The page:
February 10, 2019
It looks like all of those 2018 predictions about healthcare-related distress were off by a year. We’re merely in mid-February and already there has been a full slate of healthcare bankruptcy filings. Here, Trident Holding Company LLC, a Maryland-based provider of bedside diagnostic and other services (i.e., x-ray, ultrasound, cardiac monitoring) filed for bankruptcy in the Southern District of New York. What’s interesting about the filing is that it is particularly light on detail: it includes the standard description of the capital structure and recent efforts to restructure, but there is a dearth of information about the history of the company and its financial performance. There is, however, a restructuring support agreement with the company’s priority first lien lenders.
Here’s a quick look at the company’s capital structure which is a large factor driving the company into bankruptcy:
As you can see, the company has a considerable amount of debt. The above-reflected “Priority First Lien Facility” is a fairly recent development, having been put in place as recently as April 2018. That facility, provided by Silver Point, includes a $27.1mm prepayment fee triggered upon the filing of the bankruptcy case. That’s certain to be a point of interest to an Official Committee of Unsecured Creditors. It also contributed to an onerous amount of debt service. Per the company:
In the midst of market and competitive challenges, Trident has significant debt service obligations. Over the course of 2018, Trident paid approximately $26,185,667.75 in cash interest on the Secured Credit Facilities. On January 31, 2019, the Company missed an interest payment of $9,187,477.07 on the Secured Credit Facilities, resulting in an Event of Default on February 8, 2019 after the cure period expired.
But, wait. There’s more. The recent uptick in distressed healthcare activity is beginning to aggregate and create a trickle-down bankruptcies-creating-bankruptcies effect:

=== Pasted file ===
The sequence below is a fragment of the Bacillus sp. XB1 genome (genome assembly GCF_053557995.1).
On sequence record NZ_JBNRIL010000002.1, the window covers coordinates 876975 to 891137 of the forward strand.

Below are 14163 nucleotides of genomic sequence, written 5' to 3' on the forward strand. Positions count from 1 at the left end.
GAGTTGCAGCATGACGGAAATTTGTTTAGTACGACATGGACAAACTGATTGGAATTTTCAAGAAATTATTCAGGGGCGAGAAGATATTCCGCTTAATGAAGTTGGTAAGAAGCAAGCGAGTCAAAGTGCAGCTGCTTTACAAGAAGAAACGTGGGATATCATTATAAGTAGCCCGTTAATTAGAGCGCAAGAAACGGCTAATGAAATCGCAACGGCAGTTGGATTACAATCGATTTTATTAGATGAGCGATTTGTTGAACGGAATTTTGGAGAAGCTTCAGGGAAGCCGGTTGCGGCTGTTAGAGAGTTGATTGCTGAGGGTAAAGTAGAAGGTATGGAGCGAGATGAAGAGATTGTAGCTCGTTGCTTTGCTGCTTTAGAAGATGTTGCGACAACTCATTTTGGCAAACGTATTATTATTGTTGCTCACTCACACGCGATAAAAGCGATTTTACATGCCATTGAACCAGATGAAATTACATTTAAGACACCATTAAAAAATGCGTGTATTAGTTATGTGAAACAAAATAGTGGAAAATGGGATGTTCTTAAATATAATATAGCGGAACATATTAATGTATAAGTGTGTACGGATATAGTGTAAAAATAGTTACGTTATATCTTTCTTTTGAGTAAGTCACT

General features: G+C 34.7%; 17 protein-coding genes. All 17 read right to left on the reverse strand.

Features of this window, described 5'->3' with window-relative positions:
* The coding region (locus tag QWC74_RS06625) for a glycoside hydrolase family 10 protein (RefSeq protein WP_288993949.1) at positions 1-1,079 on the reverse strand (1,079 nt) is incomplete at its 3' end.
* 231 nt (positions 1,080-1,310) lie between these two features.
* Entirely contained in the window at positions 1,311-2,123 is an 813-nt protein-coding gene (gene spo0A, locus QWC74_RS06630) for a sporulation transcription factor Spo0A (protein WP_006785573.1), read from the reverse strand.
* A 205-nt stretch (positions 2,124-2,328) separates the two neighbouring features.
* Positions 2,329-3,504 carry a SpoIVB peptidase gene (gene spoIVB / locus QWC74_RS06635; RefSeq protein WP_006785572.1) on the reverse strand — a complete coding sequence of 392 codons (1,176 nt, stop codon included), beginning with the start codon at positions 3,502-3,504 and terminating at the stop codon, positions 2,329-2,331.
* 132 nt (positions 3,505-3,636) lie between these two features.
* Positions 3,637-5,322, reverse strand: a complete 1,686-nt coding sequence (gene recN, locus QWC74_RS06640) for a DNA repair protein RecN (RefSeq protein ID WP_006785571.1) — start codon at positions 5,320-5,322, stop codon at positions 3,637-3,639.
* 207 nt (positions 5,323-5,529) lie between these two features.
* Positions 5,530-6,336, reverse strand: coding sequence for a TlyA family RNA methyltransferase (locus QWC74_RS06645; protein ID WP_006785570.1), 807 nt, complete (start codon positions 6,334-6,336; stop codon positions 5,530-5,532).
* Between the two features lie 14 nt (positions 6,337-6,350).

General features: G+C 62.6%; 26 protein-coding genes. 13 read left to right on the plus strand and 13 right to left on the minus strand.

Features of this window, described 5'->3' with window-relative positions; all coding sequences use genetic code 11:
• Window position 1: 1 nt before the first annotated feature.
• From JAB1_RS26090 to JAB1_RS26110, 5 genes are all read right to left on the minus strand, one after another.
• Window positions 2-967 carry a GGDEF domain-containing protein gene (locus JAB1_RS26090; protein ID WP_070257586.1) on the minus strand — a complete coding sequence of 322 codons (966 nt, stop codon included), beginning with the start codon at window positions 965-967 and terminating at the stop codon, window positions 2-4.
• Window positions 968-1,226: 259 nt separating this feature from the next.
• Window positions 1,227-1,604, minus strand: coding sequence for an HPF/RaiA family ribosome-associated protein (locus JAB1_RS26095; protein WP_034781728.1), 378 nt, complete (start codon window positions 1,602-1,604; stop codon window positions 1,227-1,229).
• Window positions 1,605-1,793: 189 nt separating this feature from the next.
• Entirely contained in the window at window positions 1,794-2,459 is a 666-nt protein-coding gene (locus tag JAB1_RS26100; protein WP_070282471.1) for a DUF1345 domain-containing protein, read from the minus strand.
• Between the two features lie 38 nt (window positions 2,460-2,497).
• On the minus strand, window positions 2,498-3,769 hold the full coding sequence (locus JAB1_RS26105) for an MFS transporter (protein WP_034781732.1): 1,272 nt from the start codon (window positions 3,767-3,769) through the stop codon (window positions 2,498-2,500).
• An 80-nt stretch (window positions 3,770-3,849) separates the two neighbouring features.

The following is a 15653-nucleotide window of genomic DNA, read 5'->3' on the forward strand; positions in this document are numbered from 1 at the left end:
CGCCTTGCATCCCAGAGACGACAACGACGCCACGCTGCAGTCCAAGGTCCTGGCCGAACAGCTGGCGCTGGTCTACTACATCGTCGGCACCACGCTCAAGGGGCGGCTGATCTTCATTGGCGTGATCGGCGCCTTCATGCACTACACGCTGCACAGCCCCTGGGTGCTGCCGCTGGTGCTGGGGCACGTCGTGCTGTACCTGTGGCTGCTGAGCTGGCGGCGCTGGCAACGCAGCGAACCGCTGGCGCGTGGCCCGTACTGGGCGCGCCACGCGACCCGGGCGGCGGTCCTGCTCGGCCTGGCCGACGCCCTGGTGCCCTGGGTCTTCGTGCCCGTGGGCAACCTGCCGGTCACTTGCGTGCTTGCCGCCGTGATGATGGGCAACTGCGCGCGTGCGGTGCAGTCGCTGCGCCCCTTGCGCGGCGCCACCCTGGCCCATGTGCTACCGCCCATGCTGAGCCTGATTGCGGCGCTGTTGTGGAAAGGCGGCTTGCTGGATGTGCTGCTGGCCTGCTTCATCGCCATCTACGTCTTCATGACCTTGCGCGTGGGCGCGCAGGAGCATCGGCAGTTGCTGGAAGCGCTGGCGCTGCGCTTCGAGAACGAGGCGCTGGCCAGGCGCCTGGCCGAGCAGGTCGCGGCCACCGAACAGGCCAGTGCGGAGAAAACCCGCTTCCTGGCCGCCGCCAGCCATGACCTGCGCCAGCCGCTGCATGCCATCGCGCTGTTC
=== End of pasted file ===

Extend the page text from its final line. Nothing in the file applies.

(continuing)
Moreover, a number of recent customer bankruptcies – including those of Senior Care Centers, LLC, 4 West Holdings, Inc., and Promise Healthcare Group, LLC – have exacerbated the Company’s liquidity shortfall by limiting the collectability of amounts owed from these entities. A number of other customers who have not yet filed bankruptcy cases are generally not paying the Debtors within contractual terms due to their own liquidity problems. As a result of these collection difficulties and challenges with the new billing system in the Sparks Glencoe billing center, the Debtors recorded $27.8 million of extraordinary bad debt expense in 2018 and $12.7 million in 2017.
Ouch. Not to state the obvious, but if the start of 2019 is any indication, this is only going to get worse. The company estimates a net operating cash loss of $9.1mm in the first 30 days of the case.
Given the company’s struggles and burdensome capital structure, the company has been engaging its lenders for well over a year. In the end, however, it couldn’t work out an out-of-court resolution. Instead, the company filed its bankruptcy with a “restructuring support agreement” with Silver Point which, on account of its priority first lien holdings, is positioned well to drive this bus. And by “drive this bus,” we mean jam the junior creditors. Per the RSA, Silver Point will provide a $50mm DIP and drive the company hard towards a business plan and plan of reorganization. Indeed, the business plan is due within 36 days and a disclosure statement is due within a week thereafter. Meanwhile, the RSA as currently contemplated, gives Silver Point $105mm of take-back term loan paper and 100% of the equity of the company (subject to dilution). The first lien holders have a nice blank in the RSA next to their recovery amount and that recovery is predicated upon…wait for it…